Jammeh, who ruled the tiny West African state for 22 years, fled the country in January 2017 after losing presidential elections and initially refusing to step down.
The former president acquired more than 280 private and commercial properties, islands, forest parks, wetland and wildlife reserves during his time in power, according to a commission of inquiry cited by Justice Minister Abubacarr Tambadou.
Tambadou described it as an "unconscionable land grab".
The commission was established by President Adama Barrow and has been probing assets accumulated by Jammeh, his family and associates during his rule, which ended after a military intervention by other West African states.
"The damage former president Jammeh has caused to government institutions, public resources and state owned enterprises is of such serious nature," that charges should be brought, said Tambadou, who is also Attorney General.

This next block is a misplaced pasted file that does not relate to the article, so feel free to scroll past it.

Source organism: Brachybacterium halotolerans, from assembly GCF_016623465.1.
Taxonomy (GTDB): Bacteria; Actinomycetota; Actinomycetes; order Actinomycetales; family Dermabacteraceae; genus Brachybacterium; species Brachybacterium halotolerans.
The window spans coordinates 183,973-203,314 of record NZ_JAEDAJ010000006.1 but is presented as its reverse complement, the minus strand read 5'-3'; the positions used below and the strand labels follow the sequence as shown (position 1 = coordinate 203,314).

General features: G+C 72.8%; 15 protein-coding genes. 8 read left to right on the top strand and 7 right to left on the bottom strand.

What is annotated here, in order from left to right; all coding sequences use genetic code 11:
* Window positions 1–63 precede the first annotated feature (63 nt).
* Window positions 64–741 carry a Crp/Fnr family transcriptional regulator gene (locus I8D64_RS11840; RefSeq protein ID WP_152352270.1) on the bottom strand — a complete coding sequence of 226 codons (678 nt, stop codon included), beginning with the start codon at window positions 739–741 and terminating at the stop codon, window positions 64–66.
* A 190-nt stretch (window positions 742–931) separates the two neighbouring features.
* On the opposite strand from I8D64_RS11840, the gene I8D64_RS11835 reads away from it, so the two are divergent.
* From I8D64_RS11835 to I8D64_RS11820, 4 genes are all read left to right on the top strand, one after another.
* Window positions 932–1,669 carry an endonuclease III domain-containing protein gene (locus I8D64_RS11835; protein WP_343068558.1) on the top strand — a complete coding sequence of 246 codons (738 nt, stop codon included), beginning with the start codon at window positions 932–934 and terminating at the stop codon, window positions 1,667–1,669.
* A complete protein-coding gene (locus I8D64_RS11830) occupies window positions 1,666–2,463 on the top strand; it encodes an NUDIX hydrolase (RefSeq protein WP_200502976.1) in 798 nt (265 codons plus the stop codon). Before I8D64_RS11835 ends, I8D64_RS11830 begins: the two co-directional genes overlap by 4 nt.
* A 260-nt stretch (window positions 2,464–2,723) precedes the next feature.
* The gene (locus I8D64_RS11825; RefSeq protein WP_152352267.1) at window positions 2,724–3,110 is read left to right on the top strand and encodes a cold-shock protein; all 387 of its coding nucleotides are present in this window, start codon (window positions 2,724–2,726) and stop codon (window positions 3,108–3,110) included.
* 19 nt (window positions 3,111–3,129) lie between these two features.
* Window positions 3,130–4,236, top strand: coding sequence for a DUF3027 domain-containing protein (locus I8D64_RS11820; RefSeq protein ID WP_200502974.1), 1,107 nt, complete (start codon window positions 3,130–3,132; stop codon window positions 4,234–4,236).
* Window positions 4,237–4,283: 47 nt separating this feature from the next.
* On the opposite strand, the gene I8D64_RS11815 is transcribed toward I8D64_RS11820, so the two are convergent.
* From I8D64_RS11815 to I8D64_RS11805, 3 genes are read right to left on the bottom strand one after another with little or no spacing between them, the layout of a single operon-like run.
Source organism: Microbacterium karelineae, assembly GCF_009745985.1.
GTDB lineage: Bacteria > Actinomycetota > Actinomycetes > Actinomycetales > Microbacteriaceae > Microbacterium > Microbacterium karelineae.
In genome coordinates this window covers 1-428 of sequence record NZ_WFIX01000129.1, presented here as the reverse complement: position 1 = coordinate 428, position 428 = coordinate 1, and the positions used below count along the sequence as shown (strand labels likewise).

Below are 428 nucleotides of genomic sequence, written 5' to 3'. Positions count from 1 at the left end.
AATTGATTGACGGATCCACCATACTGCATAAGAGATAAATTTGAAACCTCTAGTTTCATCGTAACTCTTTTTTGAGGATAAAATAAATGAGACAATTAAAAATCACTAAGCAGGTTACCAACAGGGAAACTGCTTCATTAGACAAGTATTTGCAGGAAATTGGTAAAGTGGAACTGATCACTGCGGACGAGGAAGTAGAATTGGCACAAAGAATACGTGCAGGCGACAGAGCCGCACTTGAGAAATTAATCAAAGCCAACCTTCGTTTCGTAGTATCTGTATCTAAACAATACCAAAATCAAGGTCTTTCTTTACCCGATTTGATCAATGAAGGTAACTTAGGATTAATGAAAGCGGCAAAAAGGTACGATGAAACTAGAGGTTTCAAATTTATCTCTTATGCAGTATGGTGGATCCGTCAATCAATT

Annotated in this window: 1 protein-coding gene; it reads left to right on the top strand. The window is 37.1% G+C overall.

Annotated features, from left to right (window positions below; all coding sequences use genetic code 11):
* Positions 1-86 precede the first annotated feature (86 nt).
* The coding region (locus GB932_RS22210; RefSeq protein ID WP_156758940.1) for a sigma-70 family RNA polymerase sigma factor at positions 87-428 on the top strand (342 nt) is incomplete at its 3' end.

The announcement came after the commission of inquiry submitted its report in March.
"The commission also found that disproportionate amounts of resources were wasted, misappropriated and diverted by former president Jammeh amounting to at least $304,718," Tambadou added.
Jammeh came to power in a bloodless coup in July 1994 and was repeatedly re-elected in disputed circumstances until defeated in December 2016 by the relatively unknown Barrow.
After the other West African states intervened, Jammeh bolted from his country and found refuge in Equatorial Guinea.
Human rights activists accuse his regime of torturing opponents, executions without trial, forced disappearances and rape.
A Truth Commission has been hearing evidence of the mayhem, including testimony from hitmen who said they carried out dozens of murders for Jammeh.